Over the last weeks, I have posted on the benefits of the Internet and how that spurs positive changes in our society. Education, democracy, and communication: everything is done more efficiently and cheaper. I am pleased to see that, in the last week of June, the United Nations made a bold move and pushed digital inclusion in all countries.
On June 29th, the United Nations Human Rights Council passed a resolution in the Twentieth session – “The promotion, protection and enjoyment of human rights on the Internet”. In this resolution, they reaffirm all human rights and fundamental freedoms, but, as they stated, the right to freedom of expression is of increasing interest and importance. A few highlights from the document:
- Affirms that the same rights offline must be protected online, in particular freedom of expression. We have seen the incredible power of the Internet during the Arab Spring, where 4 governments have been forced out of power, and most of the actions were coordinated online. Citizens living in countries with limited freedom frequently use Twitter and other social media tools to push their messages to a large audience.
- Recognizes the global and open nature of the Internet as a driving force in accelerating progress. I mentioned before in how can digital inclusion support the growth of a country the benefits of providing Internet and broadband to more citizens.
- Calls upon states to promote and facilitate access to the Internet. That is the most critical and complex task. Building up a nationwide broadband network is complex and expensive. For countries with decent telephony infrastructure, the investments necessary to deploy broadband are lower, as a good part of the external network can be reused. We have to remember, though, that the costs associated with large civil works projects (digging up streets, getting the permissions, etc.) are exceptionally high; in countries with limited infrastructure, investments in wireless broadband technologies are the best approach.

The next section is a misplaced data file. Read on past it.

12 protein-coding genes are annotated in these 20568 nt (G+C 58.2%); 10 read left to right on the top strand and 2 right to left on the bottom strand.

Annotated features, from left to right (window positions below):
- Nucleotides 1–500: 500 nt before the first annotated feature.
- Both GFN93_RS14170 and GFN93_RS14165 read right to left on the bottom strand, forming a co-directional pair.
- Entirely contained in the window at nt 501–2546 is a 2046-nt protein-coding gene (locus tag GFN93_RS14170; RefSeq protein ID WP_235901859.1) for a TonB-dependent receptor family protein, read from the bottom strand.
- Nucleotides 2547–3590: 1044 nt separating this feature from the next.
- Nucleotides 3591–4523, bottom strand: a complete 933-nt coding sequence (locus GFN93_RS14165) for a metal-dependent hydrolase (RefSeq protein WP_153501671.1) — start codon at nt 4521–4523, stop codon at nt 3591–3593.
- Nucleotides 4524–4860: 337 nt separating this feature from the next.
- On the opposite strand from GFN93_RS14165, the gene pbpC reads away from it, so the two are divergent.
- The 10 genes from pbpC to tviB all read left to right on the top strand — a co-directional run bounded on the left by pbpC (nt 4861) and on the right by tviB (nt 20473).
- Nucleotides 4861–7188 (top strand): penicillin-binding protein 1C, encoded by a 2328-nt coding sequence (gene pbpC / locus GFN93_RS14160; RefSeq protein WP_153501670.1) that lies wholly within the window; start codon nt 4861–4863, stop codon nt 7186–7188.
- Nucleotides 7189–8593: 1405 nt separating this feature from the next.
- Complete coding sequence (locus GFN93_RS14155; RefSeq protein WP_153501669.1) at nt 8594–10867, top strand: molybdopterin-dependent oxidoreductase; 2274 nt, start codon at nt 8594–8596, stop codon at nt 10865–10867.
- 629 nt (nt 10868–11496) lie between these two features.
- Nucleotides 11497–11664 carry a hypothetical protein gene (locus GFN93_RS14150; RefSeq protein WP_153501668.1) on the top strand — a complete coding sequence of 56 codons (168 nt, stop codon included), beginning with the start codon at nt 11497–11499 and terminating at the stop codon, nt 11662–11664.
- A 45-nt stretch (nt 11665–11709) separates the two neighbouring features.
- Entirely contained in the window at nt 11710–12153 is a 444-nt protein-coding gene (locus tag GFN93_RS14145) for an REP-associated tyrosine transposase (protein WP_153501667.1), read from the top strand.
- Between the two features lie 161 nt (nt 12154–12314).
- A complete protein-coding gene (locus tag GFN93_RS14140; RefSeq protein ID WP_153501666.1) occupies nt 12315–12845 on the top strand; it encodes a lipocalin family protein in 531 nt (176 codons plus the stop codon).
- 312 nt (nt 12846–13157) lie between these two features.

It is worth mentioning that the decision was unanimous, making it more likely to be adopted. The next battle will be convincing governments that it is in their interest to push both Internet access and broadband technologies as much as possible. As they are focused on finding ways to increase job creation and minimize the effects of the global economic crisis, governments may find the digital inclusion agenda a close match to their needs.
And you, what do you think?
What is the status of global digital inclusion – global data showing the current numbers on digital inclusion
Why is digital inclusion essential? – quick analysis in the importance of digital inclusion